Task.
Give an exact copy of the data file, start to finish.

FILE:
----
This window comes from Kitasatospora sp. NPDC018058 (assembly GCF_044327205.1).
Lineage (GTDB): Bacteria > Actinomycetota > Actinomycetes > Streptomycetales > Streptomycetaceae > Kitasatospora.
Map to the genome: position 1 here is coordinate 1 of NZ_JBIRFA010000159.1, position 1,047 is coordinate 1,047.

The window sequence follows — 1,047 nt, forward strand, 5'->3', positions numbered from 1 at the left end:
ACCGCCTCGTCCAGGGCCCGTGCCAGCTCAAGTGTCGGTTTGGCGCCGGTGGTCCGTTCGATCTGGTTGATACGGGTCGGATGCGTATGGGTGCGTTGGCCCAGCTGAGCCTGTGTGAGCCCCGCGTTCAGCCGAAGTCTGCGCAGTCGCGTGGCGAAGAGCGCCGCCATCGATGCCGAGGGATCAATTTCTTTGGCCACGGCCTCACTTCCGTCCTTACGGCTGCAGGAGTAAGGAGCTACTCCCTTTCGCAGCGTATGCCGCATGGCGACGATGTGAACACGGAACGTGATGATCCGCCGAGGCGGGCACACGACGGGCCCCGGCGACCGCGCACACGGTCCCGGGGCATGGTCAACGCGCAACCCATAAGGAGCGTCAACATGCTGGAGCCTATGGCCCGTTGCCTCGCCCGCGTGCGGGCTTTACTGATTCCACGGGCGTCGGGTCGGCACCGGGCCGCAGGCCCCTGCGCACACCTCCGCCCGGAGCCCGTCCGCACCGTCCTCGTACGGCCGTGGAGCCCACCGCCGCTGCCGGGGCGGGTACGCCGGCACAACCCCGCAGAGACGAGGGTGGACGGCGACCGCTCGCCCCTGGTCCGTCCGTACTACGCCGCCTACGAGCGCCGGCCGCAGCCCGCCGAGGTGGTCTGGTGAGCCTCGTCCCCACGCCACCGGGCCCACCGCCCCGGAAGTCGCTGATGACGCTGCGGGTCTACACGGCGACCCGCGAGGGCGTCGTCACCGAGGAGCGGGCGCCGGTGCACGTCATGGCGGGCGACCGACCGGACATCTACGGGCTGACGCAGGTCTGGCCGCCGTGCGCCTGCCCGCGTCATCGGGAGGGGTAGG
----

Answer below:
This window comes from Kitasatospora sp. NPDC018058 (assembly GCF_044327205.1).
Lineage (GTDB): Bacteria > Actinomycetota > Actinomycetes > Streptomycetales > Streptomycetaceae > Kitasatospora.
Map to the genome: position 1 here is coordinate 1 of NZ_JBIRFA010000159.1, position 1,047 is coordinate 1,047.

The window sequence follows — 1,047 nt, forward strand, 5'->3', positions numbered from 1 at the left end:
ACCGCCTCGTCCAGGGCCCGTGCCAGCTCAAGTGTCGGTTTGGCGCCGGTGGTCCGTTCGATCTGGTTGATACGGGTCGGATGCGTATGGGTGCGTTGGCCCAGCTGAGCCTGTGTGAGCCCCGCGTTCAGCCGAAGTCTGCGCAGTCGCGTGGCGAAGAGCGCCGCCATCGATGCCGAGGGATCAATTTCTTTGGCCACGGCCTCACTTCCGTCCTTACGGCTGCAGGAGTAAGGAGCTACTCCCTTTCGCAGCGTATGCCGCATGGCGACGATGTGAACACGGAACGTGATGATCCGCCGAGGCGGGCACACGACGGGCCCCGGCGACCGCGCACACGGTCCCGGGGCATGGTCAACGCGCAACCCATAAGGAGCGTCAACATGCTGGAGCCTATGGCCCGTTGCCTCGCCCGCGTGCGGGCTTTACTGATTCCACGGGCGTCGGGTCGGCACCGGGCCGCAGGCCCCTGCGCACACCTCCGCCCGGAGCCCGTCCGCACCGTCCTCGTACGGCCGTGGAGCCCACCGCCGCTGCCGGGGCGGGTACGCCGGCACAACCCCGCAGAGACGAGGGTGGACGGCGACCGCTCGCCCCTGGTCCGTCCGTACTACGCCGCCTACGAGCGCCGGCCGCAGCCCGCCGAGGTGGTCTGGTGAGCCTCGTCCCCACGCCACCGGGCCCACCGCCCCGGAAGTCGCTGATGACGCTGCGGGTCTACACGGCGACCCGCGAGGGCGTCGTCACCGAGGAGCGGGCGCCGGTGCACGTCATGGCGGGCGACCGACCGGACATCTACGGGCTGACGCAGGTCTGGCCGCCGTGCGCCTGCCCGCGTCATCGGGAGGGGTAGG